All LLCs doing business in Michigan must file an annual statement with the Department of Licensing and Regulatory Affairs. The report must be filed by February 15 after the year of formation or qualification; however, if the LLC is organized or qualified after September 30, it need not file a statement on the February 15 immediately after its formation or qualification. A pre-printed annual statement, BCS/CD-2700, is mailed to the LLC’s resident agent at the registered office approximately three months prior to the due date. The report can be filed online or by mail. The filing fee is $25.
If you are just starting your business or have already been operating as a sole proprietor, you should consider forming an LLC. LLCs limit an owner's personal liability for business debts and lawsuits and offer a lot of flexibility when it comes to ownership, management, and taxation of the business. To learn more about LLCs and decide if it is the right business structure for you, see What is a Limited Liability Company (LLC)?
It is important to make sure that your LLC's name is distinguishable from the names of other existing businesses on file with the Michigan Department of Licensing and Regulatory Affairs. You can conduct a name search for free on the Michigan Department of Licensing and Regulatory Affairs website to make sure your proposed name is available.
Filing yourself is often the cheapest option, but completing all of the forms and filing them yourself can be complicated. Hiring a lawyer is another option, but will often cost you hundreds, if not thousands, of dollars in the process. Nolo's Online LLC formation service can complete all of the paperwork and filings for you, with packages starting at just $79.00.
Michigan does not require LLCs to have operating agreements, but it is highly advisable to have one. An operating agreement will help protect your limited liability status, prevent financial and managerial misunderstandings, and ensure that you decide on the rules governing your business instead of state law by default. For more information, see The LLC Operating Agreement.
To do business in Michigan, all LLCs organized outside of the state must register with the Michigan Department of Licensing and Regulatory Affairs. Foreign LLCs must appoint a registered agent for service of process physically located in Michigan or appoint the Department of Licensing and Regulatory Affairs to be the agent. To register, file an Application for Certificate of Authority to Transact Business in Michigan. The filing fee is $50.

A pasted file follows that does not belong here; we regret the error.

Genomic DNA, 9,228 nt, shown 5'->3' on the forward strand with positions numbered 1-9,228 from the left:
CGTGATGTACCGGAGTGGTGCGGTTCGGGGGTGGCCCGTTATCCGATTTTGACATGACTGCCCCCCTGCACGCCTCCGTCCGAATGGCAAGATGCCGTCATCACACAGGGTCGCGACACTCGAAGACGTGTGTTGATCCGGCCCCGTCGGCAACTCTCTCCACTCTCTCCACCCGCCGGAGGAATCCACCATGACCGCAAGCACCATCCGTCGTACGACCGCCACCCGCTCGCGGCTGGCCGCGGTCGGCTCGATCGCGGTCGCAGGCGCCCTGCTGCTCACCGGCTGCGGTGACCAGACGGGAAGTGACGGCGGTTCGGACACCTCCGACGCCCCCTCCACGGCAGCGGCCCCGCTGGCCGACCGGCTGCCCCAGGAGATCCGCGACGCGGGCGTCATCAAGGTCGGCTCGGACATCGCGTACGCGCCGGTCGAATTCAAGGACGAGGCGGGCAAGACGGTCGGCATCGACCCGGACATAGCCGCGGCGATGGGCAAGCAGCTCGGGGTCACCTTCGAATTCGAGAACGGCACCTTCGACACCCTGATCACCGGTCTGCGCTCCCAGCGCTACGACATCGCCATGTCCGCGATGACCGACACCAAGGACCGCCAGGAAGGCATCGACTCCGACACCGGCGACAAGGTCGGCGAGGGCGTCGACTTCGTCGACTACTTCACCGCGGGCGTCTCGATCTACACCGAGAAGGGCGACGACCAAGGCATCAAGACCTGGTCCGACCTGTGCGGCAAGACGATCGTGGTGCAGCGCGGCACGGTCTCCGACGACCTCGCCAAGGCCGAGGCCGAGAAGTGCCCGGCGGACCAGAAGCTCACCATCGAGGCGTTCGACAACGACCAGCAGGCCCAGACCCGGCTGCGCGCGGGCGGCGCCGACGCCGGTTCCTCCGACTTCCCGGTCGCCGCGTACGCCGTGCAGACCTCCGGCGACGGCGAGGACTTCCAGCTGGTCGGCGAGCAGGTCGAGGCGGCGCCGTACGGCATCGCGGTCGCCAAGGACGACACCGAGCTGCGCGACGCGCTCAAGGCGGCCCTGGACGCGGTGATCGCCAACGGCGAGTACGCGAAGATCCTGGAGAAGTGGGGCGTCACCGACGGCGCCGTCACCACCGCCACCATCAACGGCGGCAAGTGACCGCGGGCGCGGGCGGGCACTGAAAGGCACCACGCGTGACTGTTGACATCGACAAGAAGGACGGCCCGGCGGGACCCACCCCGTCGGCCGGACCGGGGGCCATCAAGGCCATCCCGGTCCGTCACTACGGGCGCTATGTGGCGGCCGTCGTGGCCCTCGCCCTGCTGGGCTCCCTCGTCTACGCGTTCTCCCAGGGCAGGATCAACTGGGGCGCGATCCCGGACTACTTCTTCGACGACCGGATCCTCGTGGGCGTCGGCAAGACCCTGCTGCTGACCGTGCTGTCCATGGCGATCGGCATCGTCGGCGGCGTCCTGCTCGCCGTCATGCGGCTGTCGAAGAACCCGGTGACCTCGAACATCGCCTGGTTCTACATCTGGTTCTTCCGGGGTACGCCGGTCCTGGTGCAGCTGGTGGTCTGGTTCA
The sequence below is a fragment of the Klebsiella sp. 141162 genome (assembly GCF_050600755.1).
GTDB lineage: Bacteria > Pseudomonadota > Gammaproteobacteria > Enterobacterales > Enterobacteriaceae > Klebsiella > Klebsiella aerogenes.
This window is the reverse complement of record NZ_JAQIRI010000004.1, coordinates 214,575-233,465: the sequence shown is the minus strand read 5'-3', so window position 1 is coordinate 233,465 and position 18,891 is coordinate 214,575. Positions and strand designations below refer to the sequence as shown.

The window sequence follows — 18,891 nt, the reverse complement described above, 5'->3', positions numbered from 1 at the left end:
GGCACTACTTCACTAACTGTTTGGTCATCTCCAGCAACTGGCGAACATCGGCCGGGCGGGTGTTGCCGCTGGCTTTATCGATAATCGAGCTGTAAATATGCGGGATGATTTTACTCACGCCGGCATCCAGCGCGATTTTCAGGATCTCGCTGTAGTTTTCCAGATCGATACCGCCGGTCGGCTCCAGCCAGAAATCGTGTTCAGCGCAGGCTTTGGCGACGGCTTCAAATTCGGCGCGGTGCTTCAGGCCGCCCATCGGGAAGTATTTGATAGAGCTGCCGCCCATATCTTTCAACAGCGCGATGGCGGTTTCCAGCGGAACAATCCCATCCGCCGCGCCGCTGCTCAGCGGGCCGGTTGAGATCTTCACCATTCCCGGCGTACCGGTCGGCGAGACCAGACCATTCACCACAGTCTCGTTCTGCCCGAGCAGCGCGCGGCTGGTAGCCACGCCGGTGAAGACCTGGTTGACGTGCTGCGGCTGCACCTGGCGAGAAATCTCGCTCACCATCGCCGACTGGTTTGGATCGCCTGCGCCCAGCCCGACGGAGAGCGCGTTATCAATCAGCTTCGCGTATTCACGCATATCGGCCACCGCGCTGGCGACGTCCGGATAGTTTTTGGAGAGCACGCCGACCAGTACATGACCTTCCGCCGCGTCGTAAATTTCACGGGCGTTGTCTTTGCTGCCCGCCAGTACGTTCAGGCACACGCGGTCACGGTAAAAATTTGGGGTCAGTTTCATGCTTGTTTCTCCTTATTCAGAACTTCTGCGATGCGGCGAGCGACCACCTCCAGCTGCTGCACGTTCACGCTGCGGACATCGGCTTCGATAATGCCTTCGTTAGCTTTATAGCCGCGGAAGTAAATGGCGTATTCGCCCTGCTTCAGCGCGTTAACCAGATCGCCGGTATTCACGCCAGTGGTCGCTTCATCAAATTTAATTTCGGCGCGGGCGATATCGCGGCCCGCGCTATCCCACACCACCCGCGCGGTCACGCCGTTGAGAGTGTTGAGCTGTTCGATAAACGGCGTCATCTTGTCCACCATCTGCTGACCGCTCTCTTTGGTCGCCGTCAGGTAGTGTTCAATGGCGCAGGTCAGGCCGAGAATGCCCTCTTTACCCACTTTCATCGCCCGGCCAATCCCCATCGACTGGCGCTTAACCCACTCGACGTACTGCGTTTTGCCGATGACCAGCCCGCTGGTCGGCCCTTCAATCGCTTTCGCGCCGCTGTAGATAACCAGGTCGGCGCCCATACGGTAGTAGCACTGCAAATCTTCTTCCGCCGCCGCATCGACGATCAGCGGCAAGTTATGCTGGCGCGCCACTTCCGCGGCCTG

The completed application must be accompanied by a Certificate of Good Standing or Existence from the foreign LLC’s home state, dated no more than 30 days prior to the filing of the certificate.
Before filing, make sure the LLC’s name is available in Michigan by checking the Michigan business name database. If the name is not available, the foreign LLC must adopt an assumed name for use in Michigan. The assumed name becomes the LLC's name in Michigan to be used in all transactions and in its dealings with the state. Item 2 of the Application for Certificate of Authority to Transact Business in Michigan is to be completed for this purpose only. Foreign LLCs may also transact business under other assumed names by filing separate Certificates of Assumed Name.
For most formation purposes, a Michigan single-member LLC is considered the same as a multi-member LLC. The steps to form a single-member LLC in Michigan are the same as those listed above.
Single-member LLCs do have additional flexibility when it comes to filing a tax return. To learn more, see Nolo’s article, How Single-Member LLCs Pay Federal Income Tax.
If you provide a licensed professional service in Michigan and want to form an LLC, you will be required to form a professional LLC (PLLC). Examples of professional services include architects, attorneys, dentists, certified public accountants, and more. Generally, if you provide a service that requires you to obtain a Michigan state license before practicing, then you are a professional service. Each member of the company must be licensed in order to form a PLLC. To learn more about forming a Michigan PLLC, see our article, How to Form a Professional LLC in Michigan.
If you reach the point where it is time to close your business and cease all operations, then you will want to properly dissolve your LLC to limit your liability for lawsuits and government fees. Learn about the steps you will need to take in How to Dissolve an LLC in Michigan.